Sunday, July 7, 2013

P is for... Pyrotechnics

A favorite feature of Canada Day and Independence Day celebrations is the fireworks! Our family loves seeing fireworks, and one of the benefits of heading to Niagara Falls around the 4th of July is getting a chance to see at least two fireworks shows, if not more. Well, this year we stayed home, but still have been able to see three fireworks displays. Not only are they great entertainment, but there's some really cool science involved too.

One of my favorite websites, HowStuffWorks, explains that in order to get an idea of how the big fireworks displays work, you can learn how simple sparklers and firecrackers work. Firecrackers are black powder or flash powder (charcoal and/or aluminum, sulfur, and potassium nitrate) inside a paper tube with a fuse. Sparklers burn longer and give a bright, showery light. Sparklers consist of a fuel (charcoal and sulfur), an oxidizer (such as potassium nitrate), iron or steel powder, and a binder (sugar or starch).

Aerial fireworks are the big displays to celebrate the 4th of July and other occasions. Each is a four-part shell. The container is usually made of pasted paper and string in a cylinder shape. Inside are stars which are spheres, cubes or cylinders that are basically like sparklers. There is a bursting charge, much like a firecracker at the center of the shell; and of course, a fuse, which provides a time delay so the shell explodes at the right altitude. Each shell is launched from a mortar.  More complicated multi-break shells burst in two or three phases, and might have different colored stars, or might have explosives designed to crackle in the sky, or a whistle that explodes with the stars.
The multibreak shells have special names that sort of describe what they look like. 
Palm - has large charges or comets that travel outward, explode, and then curve down like the limbs on a palm tree
Round shell - explodes in a spherical shape
Ring shell - explodes in a symmetrical ring of stars
Willow - contains long-burning stars that fall in the shape of willow branches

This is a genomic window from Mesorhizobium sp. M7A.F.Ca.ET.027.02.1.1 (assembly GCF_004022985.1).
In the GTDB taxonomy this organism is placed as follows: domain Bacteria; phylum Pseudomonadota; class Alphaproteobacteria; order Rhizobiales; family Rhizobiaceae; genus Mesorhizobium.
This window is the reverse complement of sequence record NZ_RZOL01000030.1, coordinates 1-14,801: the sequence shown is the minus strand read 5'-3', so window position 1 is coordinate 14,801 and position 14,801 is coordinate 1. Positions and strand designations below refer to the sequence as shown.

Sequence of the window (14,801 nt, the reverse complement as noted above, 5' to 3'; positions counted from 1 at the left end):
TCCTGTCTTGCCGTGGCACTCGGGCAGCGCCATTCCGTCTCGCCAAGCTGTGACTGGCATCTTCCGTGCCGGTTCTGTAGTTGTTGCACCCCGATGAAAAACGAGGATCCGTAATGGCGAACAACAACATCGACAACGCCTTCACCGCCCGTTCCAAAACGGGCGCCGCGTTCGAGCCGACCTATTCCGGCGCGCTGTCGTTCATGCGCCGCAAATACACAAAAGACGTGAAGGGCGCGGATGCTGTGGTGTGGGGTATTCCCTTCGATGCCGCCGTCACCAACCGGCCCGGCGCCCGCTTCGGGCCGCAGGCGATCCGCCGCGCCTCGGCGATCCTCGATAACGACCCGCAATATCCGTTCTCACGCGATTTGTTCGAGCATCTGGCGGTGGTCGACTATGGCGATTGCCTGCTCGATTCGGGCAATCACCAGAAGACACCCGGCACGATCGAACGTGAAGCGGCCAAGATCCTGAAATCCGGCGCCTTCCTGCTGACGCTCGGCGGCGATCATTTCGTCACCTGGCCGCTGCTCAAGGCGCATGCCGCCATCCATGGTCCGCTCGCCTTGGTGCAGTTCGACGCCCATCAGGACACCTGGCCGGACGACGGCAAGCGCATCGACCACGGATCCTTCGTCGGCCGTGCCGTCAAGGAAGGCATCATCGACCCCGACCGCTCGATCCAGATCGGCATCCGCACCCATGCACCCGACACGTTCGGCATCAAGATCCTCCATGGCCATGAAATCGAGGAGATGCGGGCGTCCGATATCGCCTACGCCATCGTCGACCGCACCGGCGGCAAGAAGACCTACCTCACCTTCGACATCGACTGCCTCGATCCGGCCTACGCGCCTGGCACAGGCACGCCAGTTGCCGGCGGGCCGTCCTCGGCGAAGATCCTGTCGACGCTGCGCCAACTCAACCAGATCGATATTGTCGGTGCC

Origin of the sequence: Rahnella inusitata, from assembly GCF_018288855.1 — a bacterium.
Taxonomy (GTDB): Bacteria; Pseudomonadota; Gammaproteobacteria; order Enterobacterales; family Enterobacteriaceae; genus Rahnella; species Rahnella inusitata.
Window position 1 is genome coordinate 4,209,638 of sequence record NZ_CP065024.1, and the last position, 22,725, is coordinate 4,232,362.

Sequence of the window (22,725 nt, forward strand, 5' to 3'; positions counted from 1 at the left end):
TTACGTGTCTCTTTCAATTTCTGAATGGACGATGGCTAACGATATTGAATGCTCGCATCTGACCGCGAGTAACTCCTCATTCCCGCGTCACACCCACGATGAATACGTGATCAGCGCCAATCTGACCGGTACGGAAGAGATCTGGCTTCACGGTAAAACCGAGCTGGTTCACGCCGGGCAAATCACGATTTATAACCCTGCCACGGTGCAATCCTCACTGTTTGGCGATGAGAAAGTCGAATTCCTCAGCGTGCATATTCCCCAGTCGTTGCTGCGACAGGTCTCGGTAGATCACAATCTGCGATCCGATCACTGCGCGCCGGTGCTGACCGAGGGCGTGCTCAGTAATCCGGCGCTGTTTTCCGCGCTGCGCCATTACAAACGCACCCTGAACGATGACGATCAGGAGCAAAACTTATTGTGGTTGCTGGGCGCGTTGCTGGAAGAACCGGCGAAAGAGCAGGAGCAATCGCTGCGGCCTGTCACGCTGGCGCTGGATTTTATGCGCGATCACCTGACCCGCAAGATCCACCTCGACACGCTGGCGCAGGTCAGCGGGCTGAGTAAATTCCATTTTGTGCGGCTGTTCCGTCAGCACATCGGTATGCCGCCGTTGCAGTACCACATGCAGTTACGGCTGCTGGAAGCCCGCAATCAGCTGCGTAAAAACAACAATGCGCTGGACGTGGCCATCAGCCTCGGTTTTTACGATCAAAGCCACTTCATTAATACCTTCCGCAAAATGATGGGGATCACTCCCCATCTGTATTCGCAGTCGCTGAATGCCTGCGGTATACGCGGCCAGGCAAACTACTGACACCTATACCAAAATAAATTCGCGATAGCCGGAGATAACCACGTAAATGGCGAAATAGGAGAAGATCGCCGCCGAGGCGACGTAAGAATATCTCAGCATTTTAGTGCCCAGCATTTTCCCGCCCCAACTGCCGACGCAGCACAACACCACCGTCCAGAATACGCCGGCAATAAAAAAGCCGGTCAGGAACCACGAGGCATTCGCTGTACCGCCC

Roundel - bursts into a circle of maroon shells that explode in sequence
Chrysanthemum - bursts into a spherical pattern of stars that leave a visible trail
Pistil - like the chrysanthemum, but the core is a different color than the stars
Maroon shell - explodes with a very loud bang
Serpentine - bursts to send small incendiaries in random paths, some of which may also be exploding stars
The different colors seen in fireworks displays come from the chemical compounds in the stars.
Red - strontium or lithium salts, strontium carbonate, lithium carbonate
Orange - calcium salts, calcium chloride, calcium sulfate
Yellow - sodium compounds, sodium nitrate, cryolite
Electric white - white-hot metal or barium oxide
Green - barium compounds, barium chloride
Blue - copper compounds, copper chloride
Purple - mix of strontium and copper compounds
(source: Chemistry)
We found out a few years ago (rather by accident) that if we put our old strings of Christmas lights that don't work into a fire, the compounds in the wiring produce colored flames. This is basically the same chemical principles. What do you think might be in the fire in this picture? Definitely some copper!
If you're brave enough, you can make your own sparklers, which seems like it might be a pretty neat science fair project! You can also make your own smoke bomb, similar to the kind you could buy in a fireworks store for backyard use. Both projects require some chemistry know-how, and the appropriate precautions for safety.

Now for something really neat, check out this page at the website Colossal - Art & Visual Ingenuity. It shows several long exposure fireworks photos by photographer David Johnson, like this one.
Unusual Long Exposure Firework Photographs by David Johnson long exposure light fireworks color
Source: - Photographer: David Johnson
Please visit Ben and Me: P is for Planners to join in and to see what thoughts this week's letter has prompted for other bloggers.
Blogging Through the Alphabet

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